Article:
Freedom New Mexico
We’re not sure what’s more frustrating of these three problems:
• Curry County Manager Lance Pyle’s inability to find a qualified jail administrator the last 2 1/2 years.
• Sheriff Matt Murray’s political temper tantrum last week that leaves the jail without an administrator as of Tuesday morning.
• Or the county commissioners’ failure to step in long ago and fix the jail’s leadership problems.
Those issues together make the public question why these leaders have all become bickering finger-pointers instead of problem solvers.
Earlier this month, Murray told the community he had volunteered to operate the jail for as long as he was needed because he felt a responsibility to keep the community safe.
Then, two weeks later, the county commissioners rejected a budget that would have funded 10 additional detention officers Murray had requested. So Murray fired off a letter declaring Monday will be the last day he will oversee the jail.
So much for the sheriff’s avowed concern for community safety.
Of course, if Pyle or his predecessor, Dick Smith, had resolved the jail leadership problem we’ve had since Don Burdine resigned in 2005, we might only be worried about how to fix our sieve of a jail.
Since 2005 the county’s been through five jail administrators or interim administrators. In that time we’ve suffered the escape of eight violent inmates — one remains free — and the attempted escape of four more inmates who caused an estimated $15,000 in damage to the jail.
Other inmates have walked out the door; one remained free for days before anyone discovered he was missing. Employees have consistently complained they are overworked, undertrained, and say they fear for their safety. Inmates have been released because of paperwork errors.
We understand the problems associated with the jail don’t have simple solutions. The facility is abysmal and leadership has been lacking for so long that staff has little foundation for knowing what works and what won’t.
What we don’t understand is why the county commissioners allowed things to reach this point.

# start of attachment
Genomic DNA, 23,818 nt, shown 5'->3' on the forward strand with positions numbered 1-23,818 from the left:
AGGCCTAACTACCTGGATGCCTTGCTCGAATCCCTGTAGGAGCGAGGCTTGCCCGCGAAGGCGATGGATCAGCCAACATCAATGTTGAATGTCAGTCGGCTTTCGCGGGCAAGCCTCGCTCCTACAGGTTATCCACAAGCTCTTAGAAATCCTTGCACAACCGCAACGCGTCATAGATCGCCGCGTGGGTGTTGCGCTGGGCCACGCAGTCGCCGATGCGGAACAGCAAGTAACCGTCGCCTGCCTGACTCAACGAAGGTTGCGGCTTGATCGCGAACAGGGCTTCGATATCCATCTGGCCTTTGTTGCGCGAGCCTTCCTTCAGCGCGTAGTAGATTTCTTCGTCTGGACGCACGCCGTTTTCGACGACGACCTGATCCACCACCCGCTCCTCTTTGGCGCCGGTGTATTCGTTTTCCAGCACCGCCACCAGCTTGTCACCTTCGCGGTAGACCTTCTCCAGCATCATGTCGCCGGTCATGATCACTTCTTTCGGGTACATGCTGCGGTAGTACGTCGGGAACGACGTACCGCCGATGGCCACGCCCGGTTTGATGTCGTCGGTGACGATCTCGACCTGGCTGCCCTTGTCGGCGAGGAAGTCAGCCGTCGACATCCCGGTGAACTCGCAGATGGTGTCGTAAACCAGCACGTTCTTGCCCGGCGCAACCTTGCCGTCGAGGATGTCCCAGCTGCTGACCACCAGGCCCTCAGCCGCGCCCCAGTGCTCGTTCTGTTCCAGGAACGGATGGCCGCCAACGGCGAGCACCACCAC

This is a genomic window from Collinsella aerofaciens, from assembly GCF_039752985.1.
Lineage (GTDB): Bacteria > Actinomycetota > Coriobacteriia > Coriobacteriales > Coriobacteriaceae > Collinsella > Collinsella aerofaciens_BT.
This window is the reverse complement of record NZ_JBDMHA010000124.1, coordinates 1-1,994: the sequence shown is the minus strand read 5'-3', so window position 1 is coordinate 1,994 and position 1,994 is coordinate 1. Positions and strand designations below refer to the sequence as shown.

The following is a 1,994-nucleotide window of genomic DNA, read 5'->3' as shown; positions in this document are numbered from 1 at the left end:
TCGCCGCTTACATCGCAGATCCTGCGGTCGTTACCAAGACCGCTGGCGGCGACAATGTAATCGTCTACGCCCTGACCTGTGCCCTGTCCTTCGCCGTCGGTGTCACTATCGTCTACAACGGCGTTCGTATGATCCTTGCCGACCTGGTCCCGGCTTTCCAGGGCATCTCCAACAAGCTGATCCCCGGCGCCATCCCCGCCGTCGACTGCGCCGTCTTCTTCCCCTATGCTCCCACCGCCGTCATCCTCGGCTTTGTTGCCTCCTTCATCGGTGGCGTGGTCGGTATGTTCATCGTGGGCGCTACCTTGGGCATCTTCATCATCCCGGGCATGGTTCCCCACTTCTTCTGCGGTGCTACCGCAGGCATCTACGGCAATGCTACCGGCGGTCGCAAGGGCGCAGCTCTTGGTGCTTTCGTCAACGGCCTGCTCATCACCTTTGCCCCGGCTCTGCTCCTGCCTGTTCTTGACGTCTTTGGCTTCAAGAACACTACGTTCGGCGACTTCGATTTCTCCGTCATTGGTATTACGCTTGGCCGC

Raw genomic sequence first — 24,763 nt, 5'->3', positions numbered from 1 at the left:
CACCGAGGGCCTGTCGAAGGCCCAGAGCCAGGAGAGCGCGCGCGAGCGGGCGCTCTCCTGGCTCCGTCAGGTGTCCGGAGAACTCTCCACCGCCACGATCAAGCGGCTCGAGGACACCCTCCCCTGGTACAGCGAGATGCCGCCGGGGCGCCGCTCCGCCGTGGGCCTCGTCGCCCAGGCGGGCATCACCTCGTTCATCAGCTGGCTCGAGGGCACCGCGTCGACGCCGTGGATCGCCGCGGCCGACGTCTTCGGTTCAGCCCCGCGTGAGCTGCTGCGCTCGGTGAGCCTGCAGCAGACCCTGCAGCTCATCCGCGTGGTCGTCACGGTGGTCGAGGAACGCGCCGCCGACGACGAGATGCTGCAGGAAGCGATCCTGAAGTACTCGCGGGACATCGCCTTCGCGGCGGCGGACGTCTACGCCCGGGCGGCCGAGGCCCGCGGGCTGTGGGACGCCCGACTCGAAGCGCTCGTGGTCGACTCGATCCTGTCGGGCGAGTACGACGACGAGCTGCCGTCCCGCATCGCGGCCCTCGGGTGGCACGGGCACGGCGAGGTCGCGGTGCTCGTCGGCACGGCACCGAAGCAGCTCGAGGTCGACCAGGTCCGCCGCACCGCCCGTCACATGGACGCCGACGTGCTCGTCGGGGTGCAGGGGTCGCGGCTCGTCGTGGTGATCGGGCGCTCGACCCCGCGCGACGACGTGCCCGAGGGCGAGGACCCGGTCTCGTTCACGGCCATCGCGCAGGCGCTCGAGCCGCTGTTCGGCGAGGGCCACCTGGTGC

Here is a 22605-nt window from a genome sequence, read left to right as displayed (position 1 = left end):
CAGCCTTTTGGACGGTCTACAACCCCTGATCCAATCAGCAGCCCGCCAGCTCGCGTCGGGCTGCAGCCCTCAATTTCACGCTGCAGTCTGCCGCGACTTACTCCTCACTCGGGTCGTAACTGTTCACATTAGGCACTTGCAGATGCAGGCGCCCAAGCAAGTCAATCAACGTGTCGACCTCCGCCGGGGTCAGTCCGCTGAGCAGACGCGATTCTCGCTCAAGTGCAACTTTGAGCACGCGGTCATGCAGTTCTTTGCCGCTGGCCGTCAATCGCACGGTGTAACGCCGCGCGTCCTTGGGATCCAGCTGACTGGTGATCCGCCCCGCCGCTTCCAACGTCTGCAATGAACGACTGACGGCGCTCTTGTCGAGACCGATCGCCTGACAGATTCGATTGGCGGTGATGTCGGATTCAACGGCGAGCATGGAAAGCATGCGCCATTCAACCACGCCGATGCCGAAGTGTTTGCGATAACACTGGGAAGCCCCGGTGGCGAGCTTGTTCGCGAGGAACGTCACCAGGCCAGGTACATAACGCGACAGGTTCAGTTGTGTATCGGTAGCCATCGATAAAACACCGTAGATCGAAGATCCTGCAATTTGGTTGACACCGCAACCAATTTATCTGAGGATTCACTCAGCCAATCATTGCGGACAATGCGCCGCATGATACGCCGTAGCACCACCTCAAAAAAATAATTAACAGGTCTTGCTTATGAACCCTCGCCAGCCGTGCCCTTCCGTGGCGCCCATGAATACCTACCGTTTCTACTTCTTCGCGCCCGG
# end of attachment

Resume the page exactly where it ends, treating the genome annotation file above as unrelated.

Some suggested the sheriff run the jail, but the group couldn’t agree on that option.
Some have made a token mention about privatization, but a serious discussion of that option has not happened in public.
We could always farm out violent prisoners to more secure facilities, or hire someone to locate administrator candidates, but commissioners don’t seem willing to go there either.
The latest county committee assigned to hire a jail administrator should not give anyone confidence the problem will soon be solved. Its members include Pyle, Commissioners Robert Sandoval and Frank Blackburn, the county’s finance director and its Internet technician. What exactly do any of them know about running a jail?
Pyle, county manager since October 2007, has had 31 months to find an administrator and he has failed. The sheriff just gave us a sobering reminder that he doesn’t answer to county officials and can walk off the job at any time.
That means county commissioners need to end this needless drama. The safety of every one of us is at stake.
We suggest they form a hiring committee that includes at least one experienced county jail administrator not interested in applying for the job, someone from the association of counties with experience in jail operations, and a longtime detention officer who understands guards’ concerns.
We’d also like to see them hire a headhunter with law enforcement recruitment experience to produce qualified candidates.
If all that fails, the county needs to get out of the jail business, house only minimum-security inmates, or hire a private company to operate the jail.
The incompetence, power struggles and political pandering of Pyle, Murray and the commissioners must stop.
We don’t want another jailbreak.